If a plaintiff fails to establish good cause for an extension, courts must consider whether an extension is warranted in the interest of justice ... . A showing of reasonably diligent efforts at service is not required, but courts may consider diligence along with other factors, including "the expiration of the statute of limitations, the meritorious nature of the action, the length of delay in service, the promptness of a request by the plaintiff for an extension, and prejudice to the defendant" ... . Wilmington Sav. Fund Socy., FSB v James, 2019 NY Slip Op 05807, Second Dept 7-24-19

CRIMINAL LAW, ATTORNEYS, EVIDENCE.

DEFENDANT SUBMITTED EVIDENCE RAISING CONCERNS ABOUT WHETHER HIS GUILTY PLEA WAS ENTERED VOLUNTARILY AND WHETHER HE RECEIVED EFFECTIVE ASSISTANCE OF COUNSEL, DEFENDANT'S MOTION TO VACATE THE JUDGMENT OF CONVICTION SHOULD NOT HAVE BEEN DENIED WITHOUT A HEARING (THIRD DEPT).

The Third Department, reversing County Court, determined defendant's motion to vacate his conviction by guilty plea should not have been denied without a hearing. Defendant presented DNA evidence of a genetic inability to metabolize certain medications he was taking to address his mental health. In addition, defendant raised issues concerning ineffective assistance of counsel. Defense counsel, who was aware of defendant's mental health issues, had sent a letter to the court requesting to withdraw as counsel immediately after defendant told the court he felt coerced into pleading guilty. Three days later defendant entered a guilty plea saying he was not coerced. The court noted that the DNA evidence submitted by the defendant was not the kind of DNA evidence (i.e., demonstrating innocence) which can be used as the basis of a motion to vacate a judgment of conviction:

Given the evidence of defendant's metabolic deficiency and the ongoing efforts to chemically treat his mental health issues before and after his guilty plea, further development of the record is required to determine whether defendant's mental capacity was impaired at the time of his plea and, if so, whether he was able to knowingly, voluntarily and intelligently plead guilty to attempted murder in the second degree ... . ...

... [D]efense counsel stated to defendant on multiple occasions that he had "absolutely no defense" to the charged crimes. In our view, defendant's submissions demonstrate the need for further development of the record regarding off-the-record conversations that took place between defendant and defense counsel regarding defendant's case and possible defenses, ... so as to discern whether defendant knowingly, voluntarily and intelligently waived any potential defenses, including an involuntary intoxication defense or the defense of not responsible by reason of mental disease or defect ... . 

... [D]efense counsel stated, among other things, that, should defendant refuse to plead guilty, he would no longer agree to represent defendant and, in attempting to dissuade defendant from proceeding to trial, invoked the potential disgrace to his family. People v Adamo, 2019 NY Slip Op 05813, Third Dept 7-25-19

CRIMINAL LAW, VEHICLE AND TRAFFIC LAW.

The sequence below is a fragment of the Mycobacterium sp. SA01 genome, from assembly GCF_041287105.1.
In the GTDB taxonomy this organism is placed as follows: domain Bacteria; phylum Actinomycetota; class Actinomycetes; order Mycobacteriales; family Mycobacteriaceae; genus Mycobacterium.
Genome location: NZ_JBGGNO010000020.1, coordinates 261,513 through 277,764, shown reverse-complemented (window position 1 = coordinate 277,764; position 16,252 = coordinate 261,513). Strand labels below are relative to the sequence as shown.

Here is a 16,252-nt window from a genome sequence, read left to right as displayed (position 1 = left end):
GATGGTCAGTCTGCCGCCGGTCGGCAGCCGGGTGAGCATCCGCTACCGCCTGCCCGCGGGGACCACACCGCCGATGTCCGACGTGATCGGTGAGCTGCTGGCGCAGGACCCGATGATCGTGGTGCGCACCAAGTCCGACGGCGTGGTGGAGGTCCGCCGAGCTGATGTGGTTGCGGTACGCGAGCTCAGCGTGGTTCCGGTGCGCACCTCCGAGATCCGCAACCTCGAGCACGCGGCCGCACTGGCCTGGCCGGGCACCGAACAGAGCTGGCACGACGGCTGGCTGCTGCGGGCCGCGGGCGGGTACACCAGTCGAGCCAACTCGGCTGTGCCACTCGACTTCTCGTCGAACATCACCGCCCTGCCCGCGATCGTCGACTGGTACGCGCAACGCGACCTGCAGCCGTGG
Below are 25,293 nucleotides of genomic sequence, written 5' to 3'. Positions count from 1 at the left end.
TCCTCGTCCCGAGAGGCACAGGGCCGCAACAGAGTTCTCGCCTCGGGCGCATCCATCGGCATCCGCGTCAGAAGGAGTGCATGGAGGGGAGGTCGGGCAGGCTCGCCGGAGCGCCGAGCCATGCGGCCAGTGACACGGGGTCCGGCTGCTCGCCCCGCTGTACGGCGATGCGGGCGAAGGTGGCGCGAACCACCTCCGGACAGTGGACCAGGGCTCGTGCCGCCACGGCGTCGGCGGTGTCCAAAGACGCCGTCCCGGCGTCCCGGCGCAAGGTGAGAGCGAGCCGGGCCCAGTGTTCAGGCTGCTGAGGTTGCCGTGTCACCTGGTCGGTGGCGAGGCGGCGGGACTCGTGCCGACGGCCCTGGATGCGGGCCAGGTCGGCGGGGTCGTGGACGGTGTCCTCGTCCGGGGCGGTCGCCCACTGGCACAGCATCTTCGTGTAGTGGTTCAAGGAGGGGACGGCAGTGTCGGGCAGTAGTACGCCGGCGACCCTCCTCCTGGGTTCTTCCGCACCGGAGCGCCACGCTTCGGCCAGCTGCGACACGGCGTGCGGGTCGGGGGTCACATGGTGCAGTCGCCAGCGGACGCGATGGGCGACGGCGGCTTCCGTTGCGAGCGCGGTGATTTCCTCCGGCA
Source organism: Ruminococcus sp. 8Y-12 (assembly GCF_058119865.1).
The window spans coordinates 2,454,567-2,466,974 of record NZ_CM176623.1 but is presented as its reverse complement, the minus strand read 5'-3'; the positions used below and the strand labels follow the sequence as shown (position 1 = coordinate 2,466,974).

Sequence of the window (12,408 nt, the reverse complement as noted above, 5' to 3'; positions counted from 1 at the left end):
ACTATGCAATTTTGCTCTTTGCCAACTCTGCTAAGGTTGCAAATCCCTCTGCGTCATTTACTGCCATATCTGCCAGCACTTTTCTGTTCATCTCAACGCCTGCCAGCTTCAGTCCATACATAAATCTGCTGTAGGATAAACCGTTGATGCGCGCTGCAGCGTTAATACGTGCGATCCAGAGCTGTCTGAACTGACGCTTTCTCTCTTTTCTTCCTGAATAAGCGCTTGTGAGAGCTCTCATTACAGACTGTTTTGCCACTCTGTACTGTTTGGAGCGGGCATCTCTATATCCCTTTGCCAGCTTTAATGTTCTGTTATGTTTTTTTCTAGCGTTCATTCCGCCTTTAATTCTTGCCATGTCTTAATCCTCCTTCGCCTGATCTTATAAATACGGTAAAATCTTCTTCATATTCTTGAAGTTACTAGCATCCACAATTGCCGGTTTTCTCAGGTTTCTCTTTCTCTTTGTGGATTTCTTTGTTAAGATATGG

CONVICTIONS OF INCLUSORY CONCURRENT COUNTS OF AGGRAVATED UNLICENSED OPERATION OF A MOTOR VEHICLE FIRST DEGREE VACATED (SECOND DEPT).

The Second Department determined vacated defendant's conviction of two inclusory concurrent counts of the court alleging aggravated operation of a operation of a motor vehicle in the first degree:

... [T]he counts alleging driving while intoxicated as a felony in violation of Vehicle and Traffic Law § 1192(3) and aggravated unlicensed operation of a motor vehicle in the second degree were inclusory concurrent counts of the count alleging aggravated unlicensed operation of a motor vehicle in the first degree (see CPL 300.30[4]; 300.40[3][b]; Vehicle and Traffic Law §§ 511[2][a][ii]; [3][a][i]; 1192). Accordingly, the defendant's convictions of driving while intoxicated as a felony in violation of Vehicle and Traffic Law § 1192(3), and aggravated unlicensed operation of a motor vehicle in the second degree and the sentences imposed thereon must be vacated, and those counts of the indictment dismissed. Under the circumstances of this case, the defendant's contention that the mandatory surcharge and crime victim assistance fee must be reduced is more appropriately raised before the Supreme Court and, accordingly, we remit the matter to the Supreme Court, Nassau County, to consider this issue ... . People v Delcid, 2019 NY Slip Op 05788, Second Dept 7-24-19

DEFAMATION, SOCIAL SERVICES LAW, IMMUNITY.

DOCTOR'S REPORTING PLAINTIFFS' CHILD'S INJURIES TO CHILD PROTECTIVE SERVICES IS PROTECTED BY THE QUALIFIED IMMUNITY PROVISION IN THE SOCIAL SERVICES LAW, PLAINTIFFS' DEFAMATION ACTION SHOULD HAVE BEEN DISMISSED (THIRD DEPT).

The Third Department, reversing Supreme Court, determined defendant doctor's (Bludorn's) and hospital's motion for summary judgment in this defamation case should have been granted. The injury to plaintiffs' child had been reported to Child Protective Services which ultimately determined the report to be unfounded:

Social Services Law § 413 requires certain individuals, including physicians like Bludorn, to make a child protective report whenever "they have reasonable cause to suspect that a child coming before them in their professional or official capacity is an abused or maltreated child." Where these mandated reporters discharge their reporting duties in good faith, they are accorded qualified immunity from civil liability (see Social Services Law § 419). A mandated reporter's good faith "shall be presumed, provided [that] such person . . . was acting in the discharge of [his or her] duties and within the scope of [his or her] employment, and . . . such liability did not result from the willful misconduct or gross negligence of such person" ... . "The reporting requirements [that] trigger the qualified immunity provision in Social Services Law § 419 are not predicated upon actual or conclusive proof of abuse or maltreatment. Rather, immunity attaches when there is reasonable cause to suspect that the infant might have been abused and when the party so reporting has acted in good faith in discharging the obligations and duties imposed by the statute" ... . ...